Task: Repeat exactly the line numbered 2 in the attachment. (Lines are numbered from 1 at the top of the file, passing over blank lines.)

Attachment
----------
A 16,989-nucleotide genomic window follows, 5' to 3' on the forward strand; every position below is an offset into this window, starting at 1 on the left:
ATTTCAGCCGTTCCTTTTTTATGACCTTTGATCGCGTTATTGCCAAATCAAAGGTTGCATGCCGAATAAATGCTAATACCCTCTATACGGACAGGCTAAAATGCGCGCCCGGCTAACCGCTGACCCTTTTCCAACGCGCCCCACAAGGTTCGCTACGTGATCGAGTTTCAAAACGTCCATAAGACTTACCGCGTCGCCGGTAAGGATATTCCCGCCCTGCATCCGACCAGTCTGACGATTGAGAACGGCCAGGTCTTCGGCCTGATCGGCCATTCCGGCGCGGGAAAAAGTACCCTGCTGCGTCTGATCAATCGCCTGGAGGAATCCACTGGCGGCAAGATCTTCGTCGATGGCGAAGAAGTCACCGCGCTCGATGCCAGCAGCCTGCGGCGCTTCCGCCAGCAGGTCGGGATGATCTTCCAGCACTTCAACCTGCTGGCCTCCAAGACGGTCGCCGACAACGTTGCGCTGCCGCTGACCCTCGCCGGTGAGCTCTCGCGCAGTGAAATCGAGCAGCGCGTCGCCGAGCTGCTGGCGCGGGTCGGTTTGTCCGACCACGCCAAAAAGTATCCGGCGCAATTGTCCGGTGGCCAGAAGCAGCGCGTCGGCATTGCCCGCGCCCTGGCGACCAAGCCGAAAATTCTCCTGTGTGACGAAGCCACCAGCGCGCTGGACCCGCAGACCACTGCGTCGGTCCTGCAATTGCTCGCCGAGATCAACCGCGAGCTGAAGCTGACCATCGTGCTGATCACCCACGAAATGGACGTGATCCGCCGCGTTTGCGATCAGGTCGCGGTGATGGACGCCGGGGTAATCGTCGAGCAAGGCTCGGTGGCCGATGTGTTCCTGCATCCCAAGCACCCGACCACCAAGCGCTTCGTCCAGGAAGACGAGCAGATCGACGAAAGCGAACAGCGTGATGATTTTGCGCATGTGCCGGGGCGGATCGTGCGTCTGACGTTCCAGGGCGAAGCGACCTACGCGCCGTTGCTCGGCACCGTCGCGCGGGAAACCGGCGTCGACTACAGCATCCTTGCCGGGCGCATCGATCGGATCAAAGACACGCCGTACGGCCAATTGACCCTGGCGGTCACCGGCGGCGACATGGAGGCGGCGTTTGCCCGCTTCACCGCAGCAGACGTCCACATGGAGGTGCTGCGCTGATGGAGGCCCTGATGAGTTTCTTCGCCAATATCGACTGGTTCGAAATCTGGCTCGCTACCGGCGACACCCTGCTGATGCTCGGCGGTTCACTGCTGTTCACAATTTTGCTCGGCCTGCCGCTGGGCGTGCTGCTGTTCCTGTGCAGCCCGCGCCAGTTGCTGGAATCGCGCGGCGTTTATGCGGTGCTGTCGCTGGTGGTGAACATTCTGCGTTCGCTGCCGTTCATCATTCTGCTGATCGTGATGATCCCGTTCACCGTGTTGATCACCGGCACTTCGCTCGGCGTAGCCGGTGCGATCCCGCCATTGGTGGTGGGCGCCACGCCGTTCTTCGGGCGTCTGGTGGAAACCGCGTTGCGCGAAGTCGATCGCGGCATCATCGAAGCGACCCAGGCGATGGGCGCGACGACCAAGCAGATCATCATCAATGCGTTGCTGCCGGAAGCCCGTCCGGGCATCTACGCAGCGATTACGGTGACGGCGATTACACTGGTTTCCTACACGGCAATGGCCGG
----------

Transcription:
ATTTCAGCCGTTCCTTTTTTATGACCTTTGATCGCGTTATTGCCAAATCAAAGGTTGCATGCCGAATAAATGCTAATACCCTCTATACGGACAGGCTAAAATGCGCGCCCGGCTAACCGCTGACCCTTTTCCAACGCGCCCCACAAGGTTCGCTACGTGATCGAGTTTCAAAACGTCCATAAGACTTACCGCGTCGCCGGTAAGGATATTCCCGCCCTGCATCCGACCAGTCTGACGATTGAGAACGGCCAGGTCTTCGGCCTGATCGGCCATTCCGGCGCGGGAAAAAGTACCCTGCTGCGTCTGATCAATCGCCTGGAGGAATCCACTGGCGGCAAGATCTTCGTCGATGGCGAAGAAGTCACCGCGCTCGATGCCAGCAGCCTGCGGCGCTTCCGCCAGCAGGTCGGGATGATCTTCCAGCACTTCAACCTGCTGGCCTCCAAGACGGTCGCCGACAACGTTGCGCTGCCGCTGACCCTCGCCGGTGAGCTCTCGCGCAGTGAAATCGAGCAGCGCGTCGCCGAGCTGCTGGCGCGGGTCGGTTTGTCCGACCACGCCAAAAAGTATCCGGCGCAATTGTCCGGTGGCCAGAAGCAGCGCGTCGGCATTGCCCGCGCCCTGGCGACCAAGCCGAAAATTCTCCTGTGTGACGAAGCCACCAGCGCGCTGGACCCGCAGACCACTGCGTCGGTCCTGCAATTGCTCGCCGAGATCAACCGCGAGCTGAAGCTGACCATCGTGCTGATCACCCACGAAATGGACGTGATCCGCCGCGTTTGCGATCAGGTCGCGGTGATGGACGCCGGGGTAATCGTCGAGCAAGGCTCGGTGGCCGATGTGTTCCTGCATCCCAAGCACCCGACCACCAAGCGCTTCGTCCAGGAAGACGAGCAGATCGACGAAAGCGAACAGCGTGATGATTTTGCGCATGTGCCGGGGCGGATCGTGCGTCTGACGTTCCAGGGCGAAGCGACCTACGCGCCGTTGCTCGGCACCGTCGCGCGGGAAACCGGCGTCGACTACAGCATCCTTGCCGGGCGCATCGATCGGATCAAAGACACGCCGTACGGCCAATTGACCCTGGCGGTCACCGGCGGCGACATGGAGGCGGCGTTTGCCCGCTTCACCGCAGCAGACGTCCACATGGAGGTGCTGCGCTGATGGAGGCCCTGATGAGTTTCTTCGCCAATATCGACTGGTTCGAAATCTGGCTCGCTACCGGCGACACCCTGCTGATGCTCGGCGGTTCACTGCTGTTCACAATTTTGCTCGGCCTGCCGCTGGGCGTGCTGCTGTTCCTGTGCAGCCCGCGCCAGTTGCTGGAATCGCGCGGCGTTTATGCGGTGCTGTCGCTGGTGGTGAACATTCTGCGTTCGCTGCCGTTCATCATTCTGCTGATCGTGATGATCCCGTTCACCGTGTTGATCACCGGCACTTCGCTCGGCGTAGCCGGTGCGATCCCGCCATTGGTGGTGGGCGCCACGCCGTTCTTCGGGCGTCTGGTGGAAACCGCGTTGCGCGAAGTCGATCGCGGCATCATCGAAGCGACCCAGGCGATGGGCGCGACGACCAAGCAGATCATCATCAATGCGTTGCTGCCGGAAGCCCGTCCGGGCATCTACGCAGCGATTACGGTGACGGCGATTACACTGGTTTCCTACACGGCAATGGCCGG